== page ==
At the end of last year, I went to see author Sreedhevi Iyer speak about her short story collection at the Hong Kong International Literary Festival. A member of the audience asked Iyer, an Indian-Malaysian-Australian writer, if she felt she behaved differently according to the different countries or cultures she was active in. She said that she found herself unconsciously adapting a lot, and wanted to focus on consciously ‘un-adapting’ more.
While Iyer went on to give specific, personal examples, this general notion of auto-pilot adapting is a sentiment familiar to most people of mixed race. Adjusting is defined as: ‘becoming adjusted to new conditions’. But for those who belong to more than one race, adapting is a way of life, a survival strategy, not a temporary spell during which you acclimatise. Being mixed-race is not a condition, after all (although looking at the racial micro-aggressions — and maxi-aggressions — hurled at many mixed-race people, perhaps lots of folk think otherwise).
I’ve spent the majority of my life adapting. Nobody told me to, per se. I was not verbally instructed to wear the identity of the majority. But non-verbally, absolutely. Derogatory gestures, off-the-cuff comments and simply living alongside ‘the norm’ made it clear that I wasn’t the same. It seemed considerably less dangerous to be the same than to be different, so I, as Iyer later put it, performed myself. I was good, too.
But I had neglected the fact that it had to come to an end. That, what was was in my head was not reflected in the shape of my eyes, my surname or my DNA. It’s like wearing trousers and telling everyone that you’re wearing shorts, just like them. It wasn’t that my friendships weren’t genuine, that my interests didn’t mirror those of my peers, or even that the Britishness within me hadn’t grown organically, but I too eagerly struggled and shifted my body and words into unfamiliar shapes and held my breath, all for the mighty prize of fitting in. Soon, much like Iyer said, all of this became unconscious. Default.
There’s no mixed-race individual I know who, at some point in their life, has not embraced feeling like a mere thread in society’s tapestry, aspired to be the background brushstroke of a painting, inconspicuous and uninteresting. It’s devastating that this is the case for a lot of mixed-race children. It’s only now that I see how grateful and proud I should have felt, especially being a mixed-race child in Britain, not in spite of it.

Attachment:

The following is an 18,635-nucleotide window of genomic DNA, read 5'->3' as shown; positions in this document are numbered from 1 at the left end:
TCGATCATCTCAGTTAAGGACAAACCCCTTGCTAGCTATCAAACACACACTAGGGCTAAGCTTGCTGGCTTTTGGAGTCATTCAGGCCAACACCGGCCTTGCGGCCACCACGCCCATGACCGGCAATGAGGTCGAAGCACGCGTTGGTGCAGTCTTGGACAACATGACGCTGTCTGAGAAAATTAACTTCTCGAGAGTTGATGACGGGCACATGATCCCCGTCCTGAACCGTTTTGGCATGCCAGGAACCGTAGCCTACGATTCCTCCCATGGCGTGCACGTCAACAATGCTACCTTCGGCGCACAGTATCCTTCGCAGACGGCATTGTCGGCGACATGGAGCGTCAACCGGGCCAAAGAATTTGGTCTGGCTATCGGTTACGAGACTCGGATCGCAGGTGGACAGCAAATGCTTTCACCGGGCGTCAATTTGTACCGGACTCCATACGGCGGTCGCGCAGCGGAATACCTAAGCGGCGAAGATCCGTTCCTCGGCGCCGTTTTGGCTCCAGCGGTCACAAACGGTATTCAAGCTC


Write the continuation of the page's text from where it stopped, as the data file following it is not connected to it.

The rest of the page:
It’s easy to counter that we want to be treated the same way as everyone else, not spotlighted like exotic breeds at a dog show. But if we (and I only speak on behalf of myself and those who have echoed these sentiments) had been acknowledged and celebrated as children, if that was the societal norm, the desperation to be entirely homogeneous wouldn’t have ruled our lives in any more prominent a way than it does for most teenagers, traversing the socially-treacherous marshes of puberty. We wouldn’t have felt like we had to publicly commit to one racial identity or like we were stuck in No Man’s Land. We wouldn’t have heard, many times over, that we ‘should go back to our country’, whichever one that was. Ultimately, our difference would not have been a strike against us.
Unsurprisingly, it’s not easy to consciously un-adapt. I am currently, perhaps compensatorily, eager to be a Hong Konger. But when I catch myself twisting or scrunching into any kind of mould in a (vain) attempt to validate my identity or put those around me at ease, I remember that my identity has never been, clear-cut, nor will it ever be. Writer Nicole Sprinkle once wrote of her mixed-race daughter, ‘My child doesn’t look quite like me (Caucasian) or her father (Colombian); she’s something new for both families.’ Something new. Maybe, in the future, something new won’t need to shape-shift, but instead, will be able to exist as the exact, undefined shape they are - and exhale.